The Conservative back-benchers need to kick up a stink. Our commitment to NATO must involve the maintenance of a ‘heavy metal’ capability – because that’s the threat across the Russian border. The revolutionary communists and anarchists holding sway inside No 10 – especially those seeking to turn the army into little more than a gendarmerie – must now be given their marching orders. Perhaps they could go and explore business opportunities in Russia.

    • Ian @Barkham
      Posted August 25, 2020 at 2:40 pm | Permalink

      At least the UK can get all their frontline ground forces into Wembley Stadium with room to spare. You would need 9 Stadiums to capacity to satisfy the Russian Army.

      Mind you some of the commentators here would love them to move in and take over.

      The MOD seem to be a mindless flip flopping outfit that are to up themselves to care either way. Perspective the UK has on 17 surface warships and they are spread around the World, that’s the reason Putin keeps prodding the nest. He can and finds it funny.

      • Sea Warrior
        Posted August 25, 2020 at 4:09 pm | Permalink

        The destroyer/frigate force numbers 19, to which you need to add a couple of aircraft carriers, two LPDs, patrol vessels, MCMVs and RFAs. But we could probably agree that the RN is too small.

    • Will in Hampshire
      Posted August 25, 2020 at 9:28 pm | Permalink

      Defenceless except for 150-odd Typhoon aircraft to maintain air superiority in the North Sea (plus anything our American friends might choose to contribute) andF35Bs & RN destroyers with anti-ship missiles to deal with the shipping. I think that should be enough to deal with seven Russian landing ships pus escorts operating more than a thousand miles from home base.

      Personally I’m more worried about Russia’s submarine capability than the prospect of an amphibious landing in the UK. They’ve been investing heavily in that area for 20+ years and their latest boats are exceptionally quiet.

      • Sakara Gold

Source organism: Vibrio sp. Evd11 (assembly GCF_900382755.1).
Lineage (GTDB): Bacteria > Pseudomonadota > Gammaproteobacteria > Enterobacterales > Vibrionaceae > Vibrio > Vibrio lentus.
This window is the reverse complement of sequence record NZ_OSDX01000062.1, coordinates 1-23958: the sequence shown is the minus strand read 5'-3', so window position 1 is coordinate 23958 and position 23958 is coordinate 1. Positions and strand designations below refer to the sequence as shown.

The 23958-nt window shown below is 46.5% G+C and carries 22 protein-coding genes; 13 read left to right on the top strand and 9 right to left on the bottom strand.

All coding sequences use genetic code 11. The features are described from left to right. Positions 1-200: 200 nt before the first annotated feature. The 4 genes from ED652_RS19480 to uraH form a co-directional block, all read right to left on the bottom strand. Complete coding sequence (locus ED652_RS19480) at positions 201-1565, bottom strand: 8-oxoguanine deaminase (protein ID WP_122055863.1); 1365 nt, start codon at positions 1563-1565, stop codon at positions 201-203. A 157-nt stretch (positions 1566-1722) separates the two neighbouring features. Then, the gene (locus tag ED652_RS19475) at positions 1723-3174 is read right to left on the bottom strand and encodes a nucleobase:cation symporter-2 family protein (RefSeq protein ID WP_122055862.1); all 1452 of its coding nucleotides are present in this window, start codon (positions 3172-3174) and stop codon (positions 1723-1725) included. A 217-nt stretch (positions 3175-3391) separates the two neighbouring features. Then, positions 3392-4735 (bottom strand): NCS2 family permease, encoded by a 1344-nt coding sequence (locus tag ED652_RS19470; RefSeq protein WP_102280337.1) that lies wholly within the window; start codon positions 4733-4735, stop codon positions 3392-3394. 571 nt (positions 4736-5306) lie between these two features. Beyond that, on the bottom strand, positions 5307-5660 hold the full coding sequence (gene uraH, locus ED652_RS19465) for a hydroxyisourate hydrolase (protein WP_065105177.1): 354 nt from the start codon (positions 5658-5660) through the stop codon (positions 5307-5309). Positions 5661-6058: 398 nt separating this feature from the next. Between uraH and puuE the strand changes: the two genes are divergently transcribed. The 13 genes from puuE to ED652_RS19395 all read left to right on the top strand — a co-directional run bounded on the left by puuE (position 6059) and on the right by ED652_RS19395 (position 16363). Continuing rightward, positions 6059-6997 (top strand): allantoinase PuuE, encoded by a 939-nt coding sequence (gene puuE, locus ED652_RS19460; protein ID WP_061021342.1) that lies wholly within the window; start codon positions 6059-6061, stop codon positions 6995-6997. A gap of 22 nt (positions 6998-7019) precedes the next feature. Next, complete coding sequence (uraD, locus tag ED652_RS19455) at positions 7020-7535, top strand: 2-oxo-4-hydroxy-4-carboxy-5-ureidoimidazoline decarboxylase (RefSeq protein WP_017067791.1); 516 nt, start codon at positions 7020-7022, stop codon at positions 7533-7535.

Posted August 26, 2020 at 7:33 am | Permalink

        At any one time – including Typhoons deployed overseas – the RAF has about 45 airworthy planes. The remainder are under maintenance, waiting for spare parts/fuel/missiles etc. About a third of all RAF planes are currently grounded and you can be sure that the Russians know this.

        The Admiralty will withdraw the obsolete Harpoon anti-ship missile in 2023 and there are currently no plans to replace it until 2030 and in any case it is currently only fitted to three of our Duke class destroyers

        The Army currently has roughly 175 serviceable Challenger II tanks out of the original availability of ~575. The remainder are waiting for maintenance/spare parts or mothballed

        The number of available Astute class hunter-killer boats is a closely held state secret but is widely believed to be 2-3. The Navy is so strapped for boats to protect the new carriers and the nuclear deterent that they have spent billions refurbishing the 34 year-old HMS Trenchant which is now on patrol.

        On 6th February the Minister for Defence Procurement confirmed in Parliament that all 7 Astute class submarines would be completed by the end of 2026, however due to problems with HMS Audacious this date has now slipped.

        The reason for current speculation of further cuts to armed forces capabilities is that the MoD finds it easier to do this than solve the real problem – institutional procurement incompetence and chronic overspending. The MoD is a bottomless pit into which the taxpayer pours billions each year rectifying cock-ups.

      • Fred H
        Posted August 26, 2020 at 12:08 pm | Permalink

        last para – – exactly!

    • Fred H
      Posted August 26, 2020 at 12:09 pm | Permalink

      Tanks are soooo last decade.

  43. Sea Warrior
    Posted August 25, 2020 at 1:32 pm | Permalink

    Good news about the Appledore shipyard. Perhaps we could talk shipbuilding sometime in the next few weeks.

  44. Mike Wilson
    Posted August 25, 2020 at 2:32 pm | Permalink

    Just think – if all the unpatriotic buyers of BMWs, Audis and Mercedes over the last 25 years had bought Jags instead we would probably have no balance of payments deficit it and 2 million extra jobs in this country. You pesky buyers of foreign goods have a lot to answer for.

  45. Lifelogic
    Posted August 25, 2020 at 4:31 pm | Permalink

    Richard Littlejohn was it not?

  46. Paul Freedman
    Posted August 25, 2020 at 4:48 pm | Permalink

    My favourite Jaguar is the 1980s XJ6. Especially with midnight blue exterior, blue / grey interior and walnut dashboard. I would love to own Margaret Thatcher’s one but I guess it’s in some very lucky person’s private collection somewhere. I will keep searching!!